Don't force yourself to jump right back to normalcy, but don't coddle yourself either. I set myself and my music back several years by wearing earplugs all the time. One day, I said f*ck it, I'm gonna force myself to go to band practice and concerts and class and everything else. It was brutal at times, but I listened to the pink noise cd for 30 mins to an hour every day, which was as much as I had time for, and that really helped. Filling my life with new, often scary-but-positive opportunities, and retraining my automatic negative thoughts about certain situations, got me to 90 percent normal. When I graduated college, moved into my own apartment, finished my band's full-length album, and finally got a job w/ health insurance that allowed me to go to therapy and receive medication, I hammered the nail into my hyperacusis (which used to hammer nails into me) for good.

I've gone from constant earplug usage and startling at the sound of a fork clinking on a plate in another room (and the attendant depression & suicidal thoughts), to no hyperacusis at all and tinnitus that is only noticeable at night or if I try hard to focus on it. I've gone from listening to music on the lowest possible setting to playing it loud enough that my girlfriend, who has no hearing damage whatsoever, has to ask me to turn it down. I still protect my ears at concerts and loud movies, but if I forget my earplugs when going to a bar, I no longer cancel my plans.

Hang in there. You can totally do it.

__________________
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@TramMcDooley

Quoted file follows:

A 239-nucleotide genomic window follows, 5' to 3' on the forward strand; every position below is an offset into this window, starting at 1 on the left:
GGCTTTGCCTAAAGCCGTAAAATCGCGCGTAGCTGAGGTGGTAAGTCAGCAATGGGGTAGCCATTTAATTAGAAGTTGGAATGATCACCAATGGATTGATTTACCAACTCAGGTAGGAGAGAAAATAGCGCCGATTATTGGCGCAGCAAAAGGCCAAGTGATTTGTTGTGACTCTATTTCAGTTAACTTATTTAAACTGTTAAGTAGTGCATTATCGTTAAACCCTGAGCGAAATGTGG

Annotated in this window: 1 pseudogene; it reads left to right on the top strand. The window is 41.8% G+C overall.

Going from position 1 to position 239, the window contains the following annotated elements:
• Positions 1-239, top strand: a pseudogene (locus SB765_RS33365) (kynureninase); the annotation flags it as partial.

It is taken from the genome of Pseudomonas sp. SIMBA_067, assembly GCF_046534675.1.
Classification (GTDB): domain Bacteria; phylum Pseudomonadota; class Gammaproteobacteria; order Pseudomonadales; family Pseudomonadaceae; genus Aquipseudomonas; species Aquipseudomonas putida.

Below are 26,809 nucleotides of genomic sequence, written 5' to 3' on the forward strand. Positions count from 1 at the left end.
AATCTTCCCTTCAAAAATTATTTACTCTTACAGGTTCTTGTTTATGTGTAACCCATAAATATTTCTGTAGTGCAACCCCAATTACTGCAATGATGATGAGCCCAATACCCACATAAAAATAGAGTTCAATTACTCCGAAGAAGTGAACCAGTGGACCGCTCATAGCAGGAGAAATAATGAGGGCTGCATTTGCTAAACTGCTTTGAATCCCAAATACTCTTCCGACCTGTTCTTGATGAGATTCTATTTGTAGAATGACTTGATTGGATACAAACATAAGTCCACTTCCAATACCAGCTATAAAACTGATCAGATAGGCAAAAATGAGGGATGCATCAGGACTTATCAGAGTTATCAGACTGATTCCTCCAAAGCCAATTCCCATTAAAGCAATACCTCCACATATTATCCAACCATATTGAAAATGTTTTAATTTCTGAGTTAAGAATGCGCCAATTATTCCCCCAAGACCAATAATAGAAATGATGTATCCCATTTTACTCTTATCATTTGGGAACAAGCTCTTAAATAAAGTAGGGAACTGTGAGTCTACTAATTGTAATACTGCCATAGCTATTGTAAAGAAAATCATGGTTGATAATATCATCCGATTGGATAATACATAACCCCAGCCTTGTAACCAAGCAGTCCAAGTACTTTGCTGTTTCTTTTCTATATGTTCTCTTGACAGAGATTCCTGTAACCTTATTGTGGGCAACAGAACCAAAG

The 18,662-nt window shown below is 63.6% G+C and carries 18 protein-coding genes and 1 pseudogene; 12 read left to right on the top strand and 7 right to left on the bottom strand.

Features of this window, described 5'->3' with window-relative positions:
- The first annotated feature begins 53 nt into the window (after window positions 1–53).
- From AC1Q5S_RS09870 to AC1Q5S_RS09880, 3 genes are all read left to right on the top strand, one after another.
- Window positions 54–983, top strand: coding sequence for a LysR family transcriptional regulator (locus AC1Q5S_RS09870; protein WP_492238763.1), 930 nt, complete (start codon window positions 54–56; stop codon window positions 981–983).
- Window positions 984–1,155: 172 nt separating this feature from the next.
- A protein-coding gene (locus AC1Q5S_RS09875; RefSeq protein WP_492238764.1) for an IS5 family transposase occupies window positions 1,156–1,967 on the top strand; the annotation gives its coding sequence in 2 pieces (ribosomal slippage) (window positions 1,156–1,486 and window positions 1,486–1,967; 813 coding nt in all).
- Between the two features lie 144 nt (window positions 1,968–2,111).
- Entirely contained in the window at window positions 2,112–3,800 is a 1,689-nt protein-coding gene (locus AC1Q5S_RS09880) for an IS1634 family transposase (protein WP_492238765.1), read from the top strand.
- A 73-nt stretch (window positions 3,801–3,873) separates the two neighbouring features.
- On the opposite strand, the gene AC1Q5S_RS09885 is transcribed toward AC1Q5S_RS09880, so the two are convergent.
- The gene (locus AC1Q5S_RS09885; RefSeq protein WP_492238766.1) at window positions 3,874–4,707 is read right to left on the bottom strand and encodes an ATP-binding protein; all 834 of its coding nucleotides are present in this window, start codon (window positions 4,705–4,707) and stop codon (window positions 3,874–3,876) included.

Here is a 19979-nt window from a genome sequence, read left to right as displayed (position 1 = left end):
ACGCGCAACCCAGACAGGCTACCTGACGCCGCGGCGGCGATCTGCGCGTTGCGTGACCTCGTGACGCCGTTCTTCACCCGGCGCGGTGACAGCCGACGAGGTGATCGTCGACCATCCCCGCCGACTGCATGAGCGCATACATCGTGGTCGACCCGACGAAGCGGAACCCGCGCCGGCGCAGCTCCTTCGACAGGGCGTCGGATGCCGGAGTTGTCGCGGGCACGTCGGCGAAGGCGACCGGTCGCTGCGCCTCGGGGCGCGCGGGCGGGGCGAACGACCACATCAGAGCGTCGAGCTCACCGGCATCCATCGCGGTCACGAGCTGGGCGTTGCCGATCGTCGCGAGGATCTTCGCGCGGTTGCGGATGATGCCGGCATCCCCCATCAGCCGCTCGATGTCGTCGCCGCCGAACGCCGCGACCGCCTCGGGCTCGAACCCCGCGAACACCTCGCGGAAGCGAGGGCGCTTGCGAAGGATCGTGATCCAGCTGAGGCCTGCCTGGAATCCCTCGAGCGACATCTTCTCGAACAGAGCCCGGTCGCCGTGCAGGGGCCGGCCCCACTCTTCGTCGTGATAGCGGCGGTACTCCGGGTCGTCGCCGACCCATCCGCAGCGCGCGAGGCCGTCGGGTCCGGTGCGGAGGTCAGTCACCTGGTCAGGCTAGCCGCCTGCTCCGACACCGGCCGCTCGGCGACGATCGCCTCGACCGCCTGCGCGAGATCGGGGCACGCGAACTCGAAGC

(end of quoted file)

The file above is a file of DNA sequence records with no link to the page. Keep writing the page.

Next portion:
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Tram

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Posts: 6
Reply with quote  #9 
Haha I realize I wrote "don't force yourself..." and then in the next sentence said "I forced myself..." What I mean is that I'd taken small steps forward over several years, w/ intermittent improvements, until I got impatient and started taking much larger steps. I had like ten times the improvement in 1/3 the time after making that decision and doing it. In retrospect it seems so much easier than it actually was. But that's good news, b/c it means you can move on w/ your life. If you have the means and the time to do full-on TRT w/ a specialist, though, do it.
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@TramMcDooley
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chuff

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Posts: 6
Reply with quote  #10 
Tram,do you have any hearing loss? I lost all hearing in my left ear in 2013 and I have tinnitus and hyperacusis. I used to play in musical groups but I am not able to do that now. I know this because I have tried. My motivation to deal with hyperacusis was music.

For several months I wore earplugs (in my case, just one) everywhere. I taped my dog's tags together so I would not have to hear them clinking against each other. But then I began to force myself to allow sound back in my life. I just kept pushing past my comfort zone a little each day. The good news is that I can stand to go to birthday parties now, and restaurants,grocery stores,etc. I do experience some discomfort in these settings though and I often cannot hear well.
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saab1216

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Posts: 400
Reply with quote  #11 
Tram, same thing here. I took bigger and bigger steps and slayred the dragon too. You can see my posts here from 2009. It was a time when simply chewing food was painfully loud to me. Now Im feeling 99 percent. I just dont go to loud events so, cant tell if Im 100 percent yet. I put my guitars away for good too.
Your story is inspirational to those who are new to this. Its just the  thing we all need to hear. There's too much negativity everywhere else online. Hyperacusis can be beat but it ever so slowly it fades away. The problem is that most people give up because of the pain you must endure whle using good sound exposure. . Just like exercise..it can be painful but the rewards are worth it huh?.  Anyway take care   
                                                                                                                                                   Paul